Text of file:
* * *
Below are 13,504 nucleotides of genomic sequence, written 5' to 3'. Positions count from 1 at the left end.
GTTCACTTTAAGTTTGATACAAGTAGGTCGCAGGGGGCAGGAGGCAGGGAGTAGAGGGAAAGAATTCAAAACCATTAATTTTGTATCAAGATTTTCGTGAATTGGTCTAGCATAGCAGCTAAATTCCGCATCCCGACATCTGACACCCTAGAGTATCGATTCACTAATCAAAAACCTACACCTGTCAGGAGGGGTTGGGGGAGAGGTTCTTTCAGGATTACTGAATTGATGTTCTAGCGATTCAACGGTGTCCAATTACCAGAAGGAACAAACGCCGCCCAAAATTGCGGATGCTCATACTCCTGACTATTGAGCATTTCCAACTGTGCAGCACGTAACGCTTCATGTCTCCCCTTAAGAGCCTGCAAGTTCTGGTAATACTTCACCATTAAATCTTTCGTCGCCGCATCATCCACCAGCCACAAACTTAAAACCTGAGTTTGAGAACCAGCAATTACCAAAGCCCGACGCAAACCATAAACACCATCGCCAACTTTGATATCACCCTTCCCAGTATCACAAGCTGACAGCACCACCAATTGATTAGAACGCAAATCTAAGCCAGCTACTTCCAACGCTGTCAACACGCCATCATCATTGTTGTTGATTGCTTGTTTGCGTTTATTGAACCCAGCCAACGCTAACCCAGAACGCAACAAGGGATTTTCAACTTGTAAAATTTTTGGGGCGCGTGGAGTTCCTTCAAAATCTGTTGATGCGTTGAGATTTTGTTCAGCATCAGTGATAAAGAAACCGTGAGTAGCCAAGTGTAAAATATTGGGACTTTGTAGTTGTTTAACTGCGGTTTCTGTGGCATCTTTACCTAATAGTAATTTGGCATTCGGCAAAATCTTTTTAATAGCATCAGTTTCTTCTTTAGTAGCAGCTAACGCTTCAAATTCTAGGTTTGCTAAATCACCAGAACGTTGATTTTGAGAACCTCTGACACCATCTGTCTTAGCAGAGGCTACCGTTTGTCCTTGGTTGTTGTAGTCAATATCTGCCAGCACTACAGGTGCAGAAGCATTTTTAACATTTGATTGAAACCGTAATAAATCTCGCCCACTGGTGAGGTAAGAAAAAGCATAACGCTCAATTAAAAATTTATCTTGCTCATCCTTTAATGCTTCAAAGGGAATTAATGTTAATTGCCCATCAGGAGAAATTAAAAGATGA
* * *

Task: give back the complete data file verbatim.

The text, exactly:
Below are 13,504 nucleotides of genomic sequence, written 5' to 3'. Positions count from 1 at the left end.
GTTCACTTTAAGTTTGATACAAGTAGGTCGCAGGGGGCAGGAGGCAGGGAGTAGAGGGAAAGAATTCAAAACCATTAATTTTGTATCAAGATTTTCGTGAATTGGTCTAGCATAGCAGCTAAATTCCGCATCCCGACATCTGACACCCTAGAGTATCGATTCACTAATCAAAAACCTACACCTGTCAGGAGGGGTTGGGGGAGAGGTTCTTTCAGGATTACTGAATTGATGTTCTAGCGATTCAACGGTGTCCAATTACCAGAAGGAACAAACGCCGCCCAAAATTGCGGATGCTCATACTCCTGACTATTGAGCATTTCCAACTGTGCAGCACGTAACGCTTCATGTCTCCCCTTAAGAGCCTGCAAGTTCTGGTAATACTTCACCATTAAATCTTTCGTCGCCGCATCATCCACCAGCCACAAACTTAAAACCTGAGTTTGAGAACCAGCAATTACCAAAGCCCGACGCAAACCATAAACACCATCGCCAACTTTGATATCACCCTTCCCAGTATCACAAGCTGACAGCACCACCAATTGATTAGAACGCAAATCTAAGCCAGCTACTTCCAACGCTGTCAACACGCCATCATCATTGTTGTTGATTGCTTGTTTGCGTTTATTGAACCCAGCCAACGCTAACCCAGAACGCAACAAGGGATTTTCAACTTGTAAAATTTTTGGGGCGCGTGGAGTTCCTTCAAAATCTGTTGATGCGTTGAGATTTTGTTCAGCATCAGTGATAAAGAAACCGTGAGTAGCCAAGTGTAAAATATTGGGACTTTGTAGTTGTTTAACTGCGGTTTCTGTGGCATCTTTACCTAATAGTAATTTGGCATTCGGCAAAATCTTTTTAATAGCATCAGTTTCTTCTTTAGTAGCAGCTAACGCTTCAAATTCTAGGTTTGCTAAATCACCAGAACGTTGATTTTGAGAACCTCTGACACCATCTGTCTTAGCAGAGGCTACCGTTTGTCCTTGGTTGTTGTAGTCAATATCTGCCAGCACTACAGGTGCAGAAGCATTTTTAACATTTGATTGAAACCGTAATAAATCTCGCCCACTGGTGAGGTAAGAAAAAGCATAACGCTCAATTAAAAATTTATCTTGCTCATCCTTTAATGCTTCAAAGGGAATTAATGTTAATTGCCCATCAGGAGAAATTAAAAGATGA